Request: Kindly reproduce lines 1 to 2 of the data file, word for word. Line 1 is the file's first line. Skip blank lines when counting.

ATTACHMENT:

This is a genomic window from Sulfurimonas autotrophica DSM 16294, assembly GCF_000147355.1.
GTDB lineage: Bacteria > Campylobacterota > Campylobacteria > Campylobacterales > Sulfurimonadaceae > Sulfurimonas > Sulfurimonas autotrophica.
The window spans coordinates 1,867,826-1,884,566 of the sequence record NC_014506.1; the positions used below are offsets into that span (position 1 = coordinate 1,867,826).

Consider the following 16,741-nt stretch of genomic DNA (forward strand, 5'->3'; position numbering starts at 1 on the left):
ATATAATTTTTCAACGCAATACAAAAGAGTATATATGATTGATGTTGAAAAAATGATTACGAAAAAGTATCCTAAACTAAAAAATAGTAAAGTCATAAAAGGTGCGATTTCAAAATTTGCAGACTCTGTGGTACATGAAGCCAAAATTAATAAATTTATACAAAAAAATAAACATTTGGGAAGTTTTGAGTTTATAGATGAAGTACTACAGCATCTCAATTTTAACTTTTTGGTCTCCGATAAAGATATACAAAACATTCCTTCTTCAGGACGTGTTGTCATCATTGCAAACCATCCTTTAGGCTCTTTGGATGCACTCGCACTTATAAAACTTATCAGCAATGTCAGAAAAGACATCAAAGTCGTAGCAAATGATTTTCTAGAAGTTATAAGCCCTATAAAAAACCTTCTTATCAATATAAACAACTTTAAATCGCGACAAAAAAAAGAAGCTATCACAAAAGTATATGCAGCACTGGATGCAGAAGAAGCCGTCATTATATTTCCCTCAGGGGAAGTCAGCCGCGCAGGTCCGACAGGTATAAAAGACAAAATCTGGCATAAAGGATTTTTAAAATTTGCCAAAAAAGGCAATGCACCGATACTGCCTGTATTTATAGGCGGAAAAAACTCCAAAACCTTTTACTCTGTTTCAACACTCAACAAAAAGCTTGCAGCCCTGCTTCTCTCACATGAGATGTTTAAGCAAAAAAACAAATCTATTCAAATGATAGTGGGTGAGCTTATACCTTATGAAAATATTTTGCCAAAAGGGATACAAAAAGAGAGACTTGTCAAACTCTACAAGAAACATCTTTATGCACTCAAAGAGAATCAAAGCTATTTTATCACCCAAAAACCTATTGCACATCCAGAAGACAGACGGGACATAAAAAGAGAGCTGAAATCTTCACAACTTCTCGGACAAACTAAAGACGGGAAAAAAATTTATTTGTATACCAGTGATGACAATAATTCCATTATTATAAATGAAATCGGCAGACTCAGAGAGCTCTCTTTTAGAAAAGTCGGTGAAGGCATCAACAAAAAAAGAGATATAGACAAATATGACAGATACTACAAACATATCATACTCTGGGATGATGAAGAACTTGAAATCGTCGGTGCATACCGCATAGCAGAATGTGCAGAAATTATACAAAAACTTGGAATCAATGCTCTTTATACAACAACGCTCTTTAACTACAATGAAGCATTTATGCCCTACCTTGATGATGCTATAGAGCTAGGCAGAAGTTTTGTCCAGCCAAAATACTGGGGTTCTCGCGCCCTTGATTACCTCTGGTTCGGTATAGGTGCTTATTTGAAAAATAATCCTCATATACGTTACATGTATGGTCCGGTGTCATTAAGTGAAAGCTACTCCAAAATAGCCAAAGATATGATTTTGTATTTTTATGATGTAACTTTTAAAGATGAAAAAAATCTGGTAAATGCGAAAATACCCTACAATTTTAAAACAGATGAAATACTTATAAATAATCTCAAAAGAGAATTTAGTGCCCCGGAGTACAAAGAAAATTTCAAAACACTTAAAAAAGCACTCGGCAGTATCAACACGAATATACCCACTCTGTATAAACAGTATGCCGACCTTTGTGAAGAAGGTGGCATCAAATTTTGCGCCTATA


This is a genomic window from Sulfurimonas autotrophica DSM 16294, assembly GCF_000147355.1.
GTDB lineage: Bacteria > Campylobacterota > Campylobacteria > Campylobacterales > Sulfurimonadaceae > Sulfurimonas > Sulfurimonas autotrophica.